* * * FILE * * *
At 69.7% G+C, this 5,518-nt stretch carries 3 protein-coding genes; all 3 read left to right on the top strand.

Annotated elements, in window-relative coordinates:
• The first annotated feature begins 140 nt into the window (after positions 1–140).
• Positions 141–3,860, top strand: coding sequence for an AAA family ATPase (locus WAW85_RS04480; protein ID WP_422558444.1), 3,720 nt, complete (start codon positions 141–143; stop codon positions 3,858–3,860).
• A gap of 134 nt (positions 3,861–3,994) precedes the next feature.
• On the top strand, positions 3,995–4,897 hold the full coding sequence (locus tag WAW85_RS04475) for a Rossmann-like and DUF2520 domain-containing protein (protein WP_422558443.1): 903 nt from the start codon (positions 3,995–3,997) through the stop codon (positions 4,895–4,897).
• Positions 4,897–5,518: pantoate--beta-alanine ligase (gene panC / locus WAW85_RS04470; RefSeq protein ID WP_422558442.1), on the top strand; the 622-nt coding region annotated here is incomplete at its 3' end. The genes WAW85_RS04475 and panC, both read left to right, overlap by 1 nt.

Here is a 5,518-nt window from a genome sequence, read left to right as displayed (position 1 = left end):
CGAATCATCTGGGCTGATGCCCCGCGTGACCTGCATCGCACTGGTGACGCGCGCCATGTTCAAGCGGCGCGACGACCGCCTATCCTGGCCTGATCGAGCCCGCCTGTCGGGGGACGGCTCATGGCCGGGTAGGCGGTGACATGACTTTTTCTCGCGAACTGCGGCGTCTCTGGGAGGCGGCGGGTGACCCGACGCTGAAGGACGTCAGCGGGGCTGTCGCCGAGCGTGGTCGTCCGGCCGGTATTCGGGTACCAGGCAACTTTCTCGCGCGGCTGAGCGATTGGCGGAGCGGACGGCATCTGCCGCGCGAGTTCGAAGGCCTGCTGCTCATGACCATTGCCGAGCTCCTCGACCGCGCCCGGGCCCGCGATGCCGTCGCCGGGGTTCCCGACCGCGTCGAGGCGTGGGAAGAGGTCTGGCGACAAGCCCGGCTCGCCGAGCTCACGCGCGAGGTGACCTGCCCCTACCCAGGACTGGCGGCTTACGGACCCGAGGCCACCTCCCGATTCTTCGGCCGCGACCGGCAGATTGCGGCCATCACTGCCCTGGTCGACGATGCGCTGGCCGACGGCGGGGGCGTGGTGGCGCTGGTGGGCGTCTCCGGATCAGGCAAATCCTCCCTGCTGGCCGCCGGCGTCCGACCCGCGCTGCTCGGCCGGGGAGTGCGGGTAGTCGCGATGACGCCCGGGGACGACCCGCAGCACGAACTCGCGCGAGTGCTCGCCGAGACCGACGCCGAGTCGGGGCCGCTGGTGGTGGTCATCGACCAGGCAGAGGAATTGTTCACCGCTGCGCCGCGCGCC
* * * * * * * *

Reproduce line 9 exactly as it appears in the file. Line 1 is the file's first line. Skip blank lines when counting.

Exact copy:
CGAATCATCTGGGCTGATGCCCCGCGTGACCTGCATCGCACTGGTGACGCGCGCCATGTTCAAGCGGCGCGACGACCGCCTATCCTGGCCTGATCGAGCCCGCCTGTCGGGGGACGGCTCATGGCCGGGTAGGCGGTGACATGACTTTTTCTCGCGAACTGCGGCGTCTCTGGGAGGCGGCGGGTGACCCGACGCTGAAGGACGTCAGCGGGGCTGTCGCCGAGCGTGGTCGTCCGGCCGGTATTCGGGTACCAGGCAACTTTCTCGCGCGGCTGAGCGATTGGCGGAGCGGACGGCATCTGCCGCGCGAGTTCGAAGGCCTGCTGCTCATGACCATTGCCGAGCTCCTCGACCGCGCCCGGGCCCGCGATGCCGTCGCCGGGGTTCCCGACCGCGTCGAGGCGTGGGAAGAGGTCTGGCGACAAGCCCGGCTCGCCGAGCTCACGCGCGAGGTGACCTGCCCCTACCCAGGACTGGCGGCTTACGGACCCGAGGCCACCTCCCGATTCTTCGGCCGCGACCGGCAGATTGCGGCCATCACTGCCCTGGTCGACGATGCGCTGGCCGACGGCGGGGGCGTGGTGGCGCTGGTGGGCGTCTCCGGATCAGGCAAATCCTCCCTGCTGGCCGCCGGCGTCCGACCCGCGCTGCTCGGCCGGGGAGTGCGGGTAGTCGCGATGACGCCCGGGGACGACCCGCAGCACGAACTCGCGCGAGTGCTCGCCGAGACCGACGCCGAGTCGGGGCCGCTGGTGGTGGTCATCGACCAGGCAGAGGAATTGTTCACCGCTGCGCCGCGCGCC